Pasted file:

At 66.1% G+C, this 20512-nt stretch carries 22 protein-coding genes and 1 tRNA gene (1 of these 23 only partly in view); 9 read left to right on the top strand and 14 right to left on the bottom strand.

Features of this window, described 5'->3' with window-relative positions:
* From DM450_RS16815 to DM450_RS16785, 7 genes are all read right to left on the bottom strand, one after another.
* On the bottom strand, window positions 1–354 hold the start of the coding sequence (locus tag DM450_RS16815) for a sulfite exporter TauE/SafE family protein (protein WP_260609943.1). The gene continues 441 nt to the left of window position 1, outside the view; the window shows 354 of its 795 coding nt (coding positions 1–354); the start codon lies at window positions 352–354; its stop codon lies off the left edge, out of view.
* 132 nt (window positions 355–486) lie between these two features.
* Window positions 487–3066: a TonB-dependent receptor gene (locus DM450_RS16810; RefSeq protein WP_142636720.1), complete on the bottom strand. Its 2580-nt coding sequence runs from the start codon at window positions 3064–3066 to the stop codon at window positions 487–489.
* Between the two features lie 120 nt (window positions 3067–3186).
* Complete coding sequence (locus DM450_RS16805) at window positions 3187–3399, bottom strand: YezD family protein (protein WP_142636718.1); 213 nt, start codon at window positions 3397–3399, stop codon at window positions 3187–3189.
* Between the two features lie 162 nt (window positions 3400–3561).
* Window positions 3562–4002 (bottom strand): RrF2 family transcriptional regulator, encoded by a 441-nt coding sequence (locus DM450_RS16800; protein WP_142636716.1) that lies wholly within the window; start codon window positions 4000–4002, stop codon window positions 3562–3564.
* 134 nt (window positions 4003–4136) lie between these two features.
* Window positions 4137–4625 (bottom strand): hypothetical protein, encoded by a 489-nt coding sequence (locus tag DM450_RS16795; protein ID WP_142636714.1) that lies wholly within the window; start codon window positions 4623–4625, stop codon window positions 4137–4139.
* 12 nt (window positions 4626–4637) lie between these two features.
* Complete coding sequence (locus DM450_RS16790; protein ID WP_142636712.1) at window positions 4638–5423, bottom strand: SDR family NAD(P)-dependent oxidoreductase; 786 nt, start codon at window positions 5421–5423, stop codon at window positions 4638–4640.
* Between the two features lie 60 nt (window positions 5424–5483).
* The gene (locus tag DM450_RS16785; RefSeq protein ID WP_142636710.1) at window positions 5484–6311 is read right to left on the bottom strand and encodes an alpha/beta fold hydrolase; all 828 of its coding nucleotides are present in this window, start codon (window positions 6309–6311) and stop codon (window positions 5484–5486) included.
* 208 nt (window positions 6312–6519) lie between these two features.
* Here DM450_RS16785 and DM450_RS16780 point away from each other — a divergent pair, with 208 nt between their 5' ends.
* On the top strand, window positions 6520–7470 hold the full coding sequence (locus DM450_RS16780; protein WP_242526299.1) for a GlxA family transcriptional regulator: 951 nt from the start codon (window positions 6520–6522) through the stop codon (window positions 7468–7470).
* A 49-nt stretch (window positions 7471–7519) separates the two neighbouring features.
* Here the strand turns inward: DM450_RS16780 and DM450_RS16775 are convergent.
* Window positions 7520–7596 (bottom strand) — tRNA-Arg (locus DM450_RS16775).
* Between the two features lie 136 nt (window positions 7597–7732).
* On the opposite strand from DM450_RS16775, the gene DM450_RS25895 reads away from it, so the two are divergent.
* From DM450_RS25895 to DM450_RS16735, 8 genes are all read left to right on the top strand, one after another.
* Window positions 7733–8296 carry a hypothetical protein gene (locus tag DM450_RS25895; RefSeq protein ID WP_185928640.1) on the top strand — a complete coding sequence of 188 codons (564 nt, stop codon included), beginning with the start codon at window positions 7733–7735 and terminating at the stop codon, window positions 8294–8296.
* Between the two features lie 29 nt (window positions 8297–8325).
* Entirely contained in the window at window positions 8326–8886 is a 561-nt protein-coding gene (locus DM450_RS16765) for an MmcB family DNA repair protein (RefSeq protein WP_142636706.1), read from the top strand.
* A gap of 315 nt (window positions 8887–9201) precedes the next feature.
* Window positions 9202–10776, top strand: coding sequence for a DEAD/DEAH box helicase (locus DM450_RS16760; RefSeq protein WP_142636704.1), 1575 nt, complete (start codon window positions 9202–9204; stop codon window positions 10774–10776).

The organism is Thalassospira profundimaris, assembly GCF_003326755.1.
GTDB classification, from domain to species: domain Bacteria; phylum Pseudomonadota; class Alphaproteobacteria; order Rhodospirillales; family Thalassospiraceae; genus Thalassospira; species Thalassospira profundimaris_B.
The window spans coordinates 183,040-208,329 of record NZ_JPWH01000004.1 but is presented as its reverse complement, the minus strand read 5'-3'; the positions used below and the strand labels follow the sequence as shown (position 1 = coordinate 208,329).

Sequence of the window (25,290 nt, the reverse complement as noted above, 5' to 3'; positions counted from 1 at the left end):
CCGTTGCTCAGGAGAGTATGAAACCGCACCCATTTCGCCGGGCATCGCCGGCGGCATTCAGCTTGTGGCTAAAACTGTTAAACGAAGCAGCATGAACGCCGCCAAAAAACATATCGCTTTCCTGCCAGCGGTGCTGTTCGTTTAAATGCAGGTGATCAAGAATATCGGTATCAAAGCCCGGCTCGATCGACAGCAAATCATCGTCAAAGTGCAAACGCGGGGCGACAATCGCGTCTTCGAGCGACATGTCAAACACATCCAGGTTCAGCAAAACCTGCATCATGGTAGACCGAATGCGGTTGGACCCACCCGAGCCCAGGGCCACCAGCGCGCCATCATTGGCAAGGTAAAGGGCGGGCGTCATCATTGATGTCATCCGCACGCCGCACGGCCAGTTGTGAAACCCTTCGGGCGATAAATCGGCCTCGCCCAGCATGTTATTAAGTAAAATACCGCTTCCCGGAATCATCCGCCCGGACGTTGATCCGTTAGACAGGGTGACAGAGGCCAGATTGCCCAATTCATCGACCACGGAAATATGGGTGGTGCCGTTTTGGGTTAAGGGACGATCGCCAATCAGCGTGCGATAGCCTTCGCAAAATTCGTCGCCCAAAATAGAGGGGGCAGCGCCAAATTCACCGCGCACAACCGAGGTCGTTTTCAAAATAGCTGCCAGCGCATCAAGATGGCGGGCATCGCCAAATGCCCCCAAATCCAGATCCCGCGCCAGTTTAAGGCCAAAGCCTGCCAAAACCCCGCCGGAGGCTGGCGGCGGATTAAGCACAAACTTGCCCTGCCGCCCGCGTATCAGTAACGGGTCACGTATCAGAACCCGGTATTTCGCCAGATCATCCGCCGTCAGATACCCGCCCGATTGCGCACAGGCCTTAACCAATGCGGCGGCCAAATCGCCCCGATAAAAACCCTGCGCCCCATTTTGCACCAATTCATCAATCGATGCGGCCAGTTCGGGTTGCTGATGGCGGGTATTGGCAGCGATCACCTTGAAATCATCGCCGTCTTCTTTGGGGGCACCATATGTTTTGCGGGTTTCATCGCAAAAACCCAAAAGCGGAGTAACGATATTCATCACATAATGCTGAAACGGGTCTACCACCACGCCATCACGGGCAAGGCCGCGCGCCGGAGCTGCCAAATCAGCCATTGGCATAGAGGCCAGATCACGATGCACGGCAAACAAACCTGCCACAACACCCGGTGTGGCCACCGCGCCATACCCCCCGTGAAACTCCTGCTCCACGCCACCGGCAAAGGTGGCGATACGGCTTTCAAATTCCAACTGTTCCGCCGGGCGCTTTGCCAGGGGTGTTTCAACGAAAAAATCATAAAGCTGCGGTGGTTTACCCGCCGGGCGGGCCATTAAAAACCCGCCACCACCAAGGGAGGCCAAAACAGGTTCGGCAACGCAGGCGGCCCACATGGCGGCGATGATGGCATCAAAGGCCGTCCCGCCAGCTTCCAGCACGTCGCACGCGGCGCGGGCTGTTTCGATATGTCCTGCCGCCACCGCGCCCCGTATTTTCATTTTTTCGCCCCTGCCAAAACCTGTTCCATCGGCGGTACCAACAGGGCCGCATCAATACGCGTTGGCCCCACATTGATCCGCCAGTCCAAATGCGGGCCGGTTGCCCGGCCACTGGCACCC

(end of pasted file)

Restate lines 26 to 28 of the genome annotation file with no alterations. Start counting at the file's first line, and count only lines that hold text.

* Window positions 7733–8296 carry a hypothetical protein gene (locus tag DM450_RS25895; RefSeq protein ID WP_185928640.1) on the top strand — a complete coding sequence of 188 codons (564 nt, stop codon included), beginning with the start codon at window positions 7733–7735 and terminating at the stop codon, window positions 8294–8296.
* Between the two features lie 29 nt (window positions 8297–8325).
* Entirely contained in the window at window positions 8326–8886 is a 561-nt protein-coding gene (locus DM450_RS16765) for an MmcB family DNA repair protein (RefSeq protein WP_142636706.1), read from the top strand.